Vermont and Yale have had the same problem the last couple of seasons. They have become too successful to fill a non-conference schedule without a whole lot of work.
So on Saturday afternoon, they were happy to see each other, even if for Yale, it meant a first home non-conference loss in nearly three years (Dec. 20, 2014 to Albany) as the experienced Catamounts continued to add to their resume with a 79-73 victory at Lee Amphitheater.
Half the league picked up their first wins, but 10 days into the season, no team is above .500 in D-I play. Inside this week: Two weird losing streaks continue, scorers keep scoring, and Penn fans demand cheesesteaks. Continue reading →
Yale freshman Paul Atkinson picked up his second foul five minutes into Friday night’s game in Albany, and as per James Jones’ custom, Atkinson was immediately banished to the bench for the rest of the half.
Except who to replace him with? What would have been the starting center – sophomore Jordan Bruner – is out for the year with a knee injury. Fellow sophomore Austin Williams, who played sparingly last season but is it at least 6-foot-8, 235 pounds, is out as well. Replacing the likes of Justin Sears and Brandon Sherrod is obviously darn near impossible, but recent history has shown that last year’s No. 5 Sam Downey was also extremely underappreciated.
Let’s start with that Miye Oni dunk. If you’re reading this, you’ve almost surely seen it already, but you’ll click below to watch it again, because it was that good. Giving credit for the circumstances — 1:30 left in a one-possession game, national TV on Championship Week, and a chance to play for an NCAA tournament bid on the line — I’d wager that it was the biggest dunk in Ivy League history. Continue reading →
Harvard and Yale have a lot of similarities. Both are among the nation’s least experienced teams, looking nothing like the squads that played in the last Palestra playoff two years ago. Both rely on athletic, highly touted underclassmen, and their best days are still ahead of them. But as they enter the first Ivy League Tournament, the rivals are going in very different directions. Continue reading →
Devin Cannady’s minutes increased this season, as happens with many players who move from freshmen to sophomores in college basketball. His numbers have not, however. Last season, he torched opponents by shooting 45.6% on three-pointers (48.3% in Ivy League play) and 48.5% overall.
This season, although Cannady moved up from 11.6 to 12.6 points per game, he was shooting 37.9% from behind the arc and 41.0% overall. Amazingly, Princeton was winning anyway, 11 straight heading into Friday night’s game at Yale, which included a game two weeks ago at Harvard in which he was shutout on 0-8 shooting, and a 6-point performance at Penn three days later. In the first meeting against the Bulldogs, Cannady had seven points on 2-11 from the field as Yale nearly stole it before falling 66-58.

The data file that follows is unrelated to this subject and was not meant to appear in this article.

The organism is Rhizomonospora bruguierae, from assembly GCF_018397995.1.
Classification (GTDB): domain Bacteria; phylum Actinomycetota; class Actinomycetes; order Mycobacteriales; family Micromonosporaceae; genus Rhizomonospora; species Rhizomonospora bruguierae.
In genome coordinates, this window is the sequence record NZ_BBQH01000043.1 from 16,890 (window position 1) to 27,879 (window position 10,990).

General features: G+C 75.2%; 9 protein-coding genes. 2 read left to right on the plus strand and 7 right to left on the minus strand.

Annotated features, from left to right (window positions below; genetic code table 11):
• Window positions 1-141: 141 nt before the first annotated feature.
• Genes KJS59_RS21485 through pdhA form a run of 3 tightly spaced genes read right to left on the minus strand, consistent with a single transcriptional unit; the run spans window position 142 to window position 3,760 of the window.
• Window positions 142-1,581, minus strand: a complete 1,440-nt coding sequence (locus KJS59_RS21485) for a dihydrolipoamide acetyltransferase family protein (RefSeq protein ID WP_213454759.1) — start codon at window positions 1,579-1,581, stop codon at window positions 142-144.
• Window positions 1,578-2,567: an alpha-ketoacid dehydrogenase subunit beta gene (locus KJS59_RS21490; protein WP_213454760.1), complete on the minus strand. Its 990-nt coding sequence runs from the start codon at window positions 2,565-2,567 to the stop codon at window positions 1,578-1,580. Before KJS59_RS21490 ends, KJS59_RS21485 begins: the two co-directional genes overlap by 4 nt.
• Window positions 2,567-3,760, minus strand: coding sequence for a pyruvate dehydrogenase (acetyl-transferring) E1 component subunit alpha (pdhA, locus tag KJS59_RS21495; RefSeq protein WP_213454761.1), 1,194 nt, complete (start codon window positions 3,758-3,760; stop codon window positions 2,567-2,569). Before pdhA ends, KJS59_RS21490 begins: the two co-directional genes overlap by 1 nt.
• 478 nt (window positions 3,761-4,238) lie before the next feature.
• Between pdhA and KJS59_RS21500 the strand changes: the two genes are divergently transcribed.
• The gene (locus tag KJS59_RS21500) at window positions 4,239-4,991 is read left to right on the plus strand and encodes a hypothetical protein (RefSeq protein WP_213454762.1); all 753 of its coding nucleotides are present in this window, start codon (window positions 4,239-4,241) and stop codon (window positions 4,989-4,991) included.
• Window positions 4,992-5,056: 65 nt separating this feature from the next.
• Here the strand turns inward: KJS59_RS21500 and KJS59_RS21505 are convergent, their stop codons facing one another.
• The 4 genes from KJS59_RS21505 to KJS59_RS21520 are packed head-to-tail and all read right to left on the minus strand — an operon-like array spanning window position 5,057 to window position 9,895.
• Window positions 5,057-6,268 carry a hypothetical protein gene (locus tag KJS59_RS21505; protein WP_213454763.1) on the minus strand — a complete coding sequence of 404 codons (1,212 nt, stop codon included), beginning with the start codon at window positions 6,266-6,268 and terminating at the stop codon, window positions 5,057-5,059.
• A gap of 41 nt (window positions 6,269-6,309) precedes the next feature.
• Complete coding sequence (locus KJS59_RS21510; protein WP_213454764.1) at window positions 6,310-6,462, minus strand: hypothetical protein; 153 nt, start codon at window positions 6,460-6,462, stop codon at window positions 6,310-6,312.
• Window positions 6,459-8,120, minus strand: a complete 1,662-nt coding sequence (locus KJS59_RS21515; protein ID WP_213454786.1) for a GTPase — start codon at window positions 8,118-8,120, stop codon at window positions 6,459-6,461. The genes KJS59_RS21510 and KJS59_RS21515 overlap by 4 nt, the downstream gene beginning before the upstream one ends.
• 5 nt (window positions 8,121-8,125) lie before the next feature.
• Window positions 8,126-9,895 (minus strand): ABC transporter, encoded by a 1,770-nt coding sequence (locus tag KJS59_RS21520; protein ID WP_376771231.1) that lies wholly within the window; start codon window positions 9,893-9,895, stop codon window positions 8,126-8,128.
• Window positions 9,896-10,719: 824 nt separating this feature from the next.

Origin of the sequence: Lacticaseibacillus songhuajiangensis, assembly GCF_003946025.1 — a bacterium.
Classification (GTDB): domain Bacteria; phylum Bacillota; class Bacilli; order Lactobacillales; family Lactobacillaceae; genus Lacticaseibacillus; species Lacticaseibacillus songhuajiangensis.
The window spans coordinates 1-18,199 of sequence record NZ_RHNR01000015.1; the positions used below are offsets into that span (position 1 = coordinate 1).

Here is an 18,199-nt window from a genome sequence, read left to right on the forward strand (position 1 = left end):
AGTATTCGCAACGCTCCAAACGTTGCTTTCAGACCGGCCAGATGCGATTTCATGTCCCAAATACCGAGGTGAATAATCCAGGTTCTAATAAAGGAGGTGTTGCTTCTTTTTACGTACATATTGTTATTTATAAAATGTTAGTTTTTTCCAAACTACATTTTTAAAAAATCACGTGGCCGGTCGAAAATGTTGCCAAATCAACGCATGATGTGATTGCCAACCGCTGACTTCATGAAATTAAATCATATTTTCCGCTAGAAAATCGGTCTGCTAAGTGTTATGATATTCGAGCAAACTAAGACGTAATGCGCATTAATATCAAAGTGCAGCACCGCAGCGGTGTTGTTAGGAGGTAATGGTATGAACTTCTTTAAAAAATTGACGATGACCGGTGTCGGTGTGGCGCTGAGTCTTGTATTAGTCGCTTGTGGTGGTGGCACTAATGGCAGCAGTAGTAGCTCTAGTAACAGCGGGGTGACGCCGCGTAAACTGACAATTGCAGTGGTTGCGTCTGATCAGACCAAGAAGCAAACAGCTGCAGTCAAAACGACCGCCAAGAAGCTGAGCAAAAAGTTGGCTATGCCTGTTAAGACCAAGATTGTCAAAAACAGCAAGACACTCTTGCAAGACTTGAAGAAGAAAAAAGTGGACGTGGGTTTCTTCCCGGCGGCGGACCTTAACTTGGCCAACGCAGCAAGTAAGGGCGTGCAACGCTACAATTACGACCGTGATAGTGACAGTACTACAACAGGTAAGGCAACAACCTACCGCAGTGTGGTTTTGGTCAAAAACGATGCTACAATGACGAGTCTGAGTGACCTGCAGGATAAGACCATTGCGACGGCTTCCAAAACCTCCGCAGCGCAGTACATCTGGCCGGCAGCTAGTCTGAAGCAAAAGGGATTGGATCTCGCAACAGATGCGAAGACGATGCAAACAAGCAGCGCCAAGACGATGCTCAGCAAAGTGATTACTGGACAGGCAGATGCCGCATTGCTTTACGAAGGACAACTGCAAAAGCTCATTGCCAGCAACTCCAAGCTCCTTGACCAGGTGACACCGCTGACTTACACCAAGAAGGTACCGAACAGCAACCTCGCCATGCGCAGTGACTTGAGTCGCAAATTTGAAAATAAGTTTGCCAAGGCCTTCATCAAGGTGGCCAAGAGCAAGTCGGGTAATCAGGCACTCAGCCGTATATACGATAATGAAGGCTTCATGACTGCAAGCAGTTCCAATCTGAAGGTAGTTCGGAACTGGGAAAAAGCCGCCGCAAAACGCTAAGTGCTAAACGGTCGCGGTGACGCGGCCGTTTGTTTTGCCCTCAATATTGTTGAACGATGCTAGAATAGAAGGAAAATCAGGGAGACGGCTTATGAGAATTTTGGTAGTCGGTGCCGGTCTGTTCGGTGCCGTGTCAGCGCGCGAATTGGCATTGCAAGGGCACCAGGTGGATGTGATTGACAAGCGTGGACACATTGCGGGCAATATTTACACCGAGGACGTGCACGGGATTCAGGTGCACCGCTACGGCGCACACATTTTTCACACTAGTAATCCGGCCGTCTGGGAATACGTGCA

Offense isn’t everything, of course, and Cannady has helped the Tigers grab a two-game Ivy League lead in other ways, but there is one conference game that leaps off his stat page: the opener against Brown, where Cannady shredded the Bears for 29 points on 10-14 from the field, 7-9 from three. The result was a 97-66 bludgeoning for Princeton that set the tone for what it has done since.
If you looked closely at Lee Amphitheater Saturday night, you could see into the future. And you didn’t even need a Delorean to do it.
Harvard ended Yale’s 22-game, two-year long home winning streak in impressive fashion, 75-67, before a sellout crowd that was into the game from the opening tip. The Crimson (14-7, 6-2, identical to Yale) were led by freshman Bryce Aiken with a career-high 27 points. Like most freshmen, Aiken has had some growing pains this season, but Saturday his full array of talent that ACC and Big East schools wanted was on display: shooting, getting to the rim, putting opponents on skates (as the kids say these days), even a four-point play from the corner that was huge in the Harvard victory.
Aiken, of course, is just one piece of a freshman class that includes Chris Lewis, Justin Bassey, and Seth Towns (who all started Saturday while Aiken did not). Sophomore Corey Johnson added 12 points for Harvard as well.